Courtesy of Bayou Bakery

One New Orleans restaurant is serving up truly authentic local cuisine.

December 06, 2010

Whatever you do, don’t call it Cajun. Chef-owner David Guas’s month-old Bayou Bakery, Coffee Bar & Eatery (lunch for two $40) may serve pillowy beignets and slow-cooked jambalaya, but its soul-satisfying offerings (braised-pork-shoulder sausage infused with cayenne, anyone?) plumb the depths of Louisiana’s complex cuisine. “New Orleans is another country—and it goes way beyond Cajun or Creole,” says Guas. “With Bayou, I’m saying, ‘This is what we really eat in my hometown. I hope you enjoy it.’” We can’t imagine you won’t.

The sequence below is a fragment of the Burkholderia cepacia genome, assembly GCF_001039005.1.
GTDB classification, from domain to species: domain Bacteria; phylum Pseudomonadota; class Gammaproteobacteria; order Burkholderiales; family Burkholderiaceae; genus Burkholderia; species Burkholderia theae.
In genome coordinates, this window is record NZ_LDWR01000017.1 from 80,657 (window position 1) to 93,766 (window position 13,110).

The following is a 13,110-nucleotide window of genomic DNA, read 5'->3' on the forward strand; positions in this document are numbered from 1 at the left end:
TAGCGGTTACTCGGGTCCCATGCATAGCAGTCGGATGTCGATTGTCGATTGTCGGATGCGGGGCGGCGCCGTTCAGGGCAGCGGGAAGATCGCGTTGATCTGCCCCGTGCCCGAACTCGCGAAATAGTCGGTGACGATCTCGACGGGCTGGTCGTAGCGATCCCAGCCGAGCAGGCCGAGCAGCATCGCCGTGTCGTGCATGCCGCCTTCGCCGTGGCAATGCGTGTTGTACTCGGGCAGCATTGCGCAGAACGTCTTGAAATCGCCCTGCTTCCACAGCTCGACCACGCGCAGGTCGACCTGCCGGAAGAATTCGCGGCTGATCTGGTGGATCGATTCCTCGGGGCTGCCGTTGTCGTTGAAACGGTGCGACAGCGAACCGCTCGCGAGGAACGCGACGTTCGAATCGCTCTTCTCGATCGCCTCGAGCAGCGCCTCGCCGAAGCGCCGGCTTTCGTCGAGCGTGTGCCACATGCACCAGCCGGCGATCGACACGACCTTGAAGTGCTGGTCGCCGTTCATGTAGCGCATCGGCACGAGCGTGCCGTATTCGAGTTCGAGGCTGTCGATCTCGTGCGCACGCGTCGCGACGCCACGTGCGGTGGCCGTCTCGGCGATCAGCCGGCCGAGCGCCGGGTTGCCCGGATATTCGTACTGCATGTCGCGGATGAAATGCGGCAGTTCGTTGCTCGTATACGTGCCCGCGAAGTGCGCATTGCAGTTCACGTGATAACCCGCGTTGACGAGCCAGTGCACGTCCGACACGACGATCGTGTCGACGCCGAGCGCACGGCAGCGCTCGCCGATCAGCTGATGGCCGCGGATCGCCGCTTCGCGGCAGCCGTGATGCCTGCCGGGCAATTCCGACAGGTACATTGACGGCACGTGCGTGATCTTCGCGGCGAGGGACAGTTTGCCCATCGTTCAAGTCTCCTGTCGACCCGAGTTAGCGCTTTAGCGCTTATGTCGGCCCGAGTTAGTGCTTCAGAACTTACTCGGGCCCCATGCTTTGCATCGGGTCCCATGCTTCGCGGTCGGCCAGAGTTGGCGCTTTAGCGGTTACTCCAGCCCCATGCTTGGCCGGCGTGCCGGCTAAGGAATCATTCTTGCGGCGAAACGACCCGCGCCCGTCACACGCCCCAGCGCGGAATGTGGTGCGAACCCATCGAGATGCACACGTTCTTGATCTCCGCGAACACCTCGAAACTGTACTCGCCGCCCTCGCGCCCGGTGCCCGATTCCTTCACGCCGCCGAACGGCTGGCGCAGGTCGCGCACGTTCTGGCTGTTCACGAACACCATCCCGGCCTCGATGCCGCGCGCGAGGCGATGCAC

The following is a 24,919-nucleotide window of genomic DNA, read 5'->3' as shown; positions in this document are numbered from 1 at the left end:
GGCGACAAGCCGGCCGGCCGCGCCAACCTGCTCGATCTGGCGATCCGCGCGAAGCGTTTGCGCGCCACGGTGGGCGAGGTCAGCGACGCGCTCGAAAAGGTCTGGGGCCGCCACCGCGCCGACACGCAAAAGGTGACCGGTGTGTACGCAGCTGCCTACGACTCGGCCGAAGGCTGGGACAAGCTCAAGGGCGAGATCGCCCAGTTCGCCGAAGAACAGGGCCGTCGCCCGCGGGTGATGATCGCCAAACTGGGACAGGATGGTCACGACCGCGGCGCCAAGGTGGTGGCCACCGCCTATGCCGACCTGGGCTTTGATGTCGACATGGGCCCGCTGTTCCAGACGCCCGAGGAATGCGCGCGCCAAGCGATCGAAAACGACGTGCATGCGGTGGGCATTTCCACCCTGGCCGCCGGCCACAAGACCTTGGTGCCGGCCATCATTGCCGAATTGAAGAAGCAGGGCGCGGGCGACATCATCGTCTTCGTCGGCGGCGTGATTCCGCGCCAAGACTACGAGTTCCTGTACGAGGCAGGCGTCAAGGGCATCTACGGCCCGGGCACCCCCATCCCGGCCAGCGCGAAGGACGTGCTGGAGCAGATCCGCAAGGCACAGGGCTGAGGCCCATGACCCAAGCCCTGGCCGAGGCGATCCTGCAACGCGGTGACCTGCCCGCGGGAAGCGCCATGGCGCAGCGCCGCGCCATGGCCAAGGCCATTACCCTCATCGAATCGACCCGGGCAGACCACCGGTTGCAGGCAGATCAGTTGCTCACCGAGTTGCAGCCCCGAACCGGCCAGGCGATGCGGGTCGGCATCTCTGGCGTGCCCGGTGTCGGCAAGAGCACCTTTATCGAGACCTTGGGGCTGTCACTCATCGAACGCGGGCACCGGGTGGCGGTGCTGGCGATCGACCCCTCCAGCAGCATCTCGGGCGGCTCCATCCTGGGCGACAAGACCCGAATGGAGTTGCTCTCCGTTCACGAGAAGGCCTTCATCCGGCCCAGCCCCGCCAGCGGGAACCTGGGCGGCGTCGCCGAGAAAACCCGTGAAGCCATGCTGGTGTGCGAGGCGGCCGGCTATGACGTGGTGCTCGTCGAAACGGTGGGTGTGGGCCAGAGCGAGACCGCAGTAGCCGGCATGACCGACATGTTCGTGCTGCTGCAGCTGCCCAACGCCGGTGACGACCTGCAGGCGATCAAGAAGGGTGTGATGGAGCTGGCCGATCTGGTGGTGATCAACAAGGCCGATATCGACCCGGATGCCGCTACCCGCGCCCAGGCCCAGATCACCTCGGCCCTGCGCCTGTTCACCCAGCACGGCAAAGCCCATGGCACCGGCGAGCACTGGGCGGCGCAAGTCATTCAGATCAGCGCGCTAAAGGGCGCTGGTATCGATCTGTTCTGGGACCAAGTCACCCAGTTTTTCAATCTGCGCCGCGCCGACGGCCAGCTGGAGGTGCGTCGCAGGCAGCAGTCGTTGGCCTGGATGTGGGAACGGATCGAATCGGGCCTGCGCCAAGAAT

Bayou Bakery, Coffee Bar & Eatery

The 2010-opened resto may serve pillowy beignets and slow-cooked jambalaya, but its soul-satisfying offerings (braised-pork-shoulder sausage infused with cayenne, anyone?) plumb the depths of Louisiana’s complex cuisine. “New Orleans is another country—and it goes way beyond Cajun or Creole,” says Chef Guas. “With Bayou, I’m saying, ‘This is what we really eat in my hometown. I hope you enjoy it.’” We can’t imagine you won’t.

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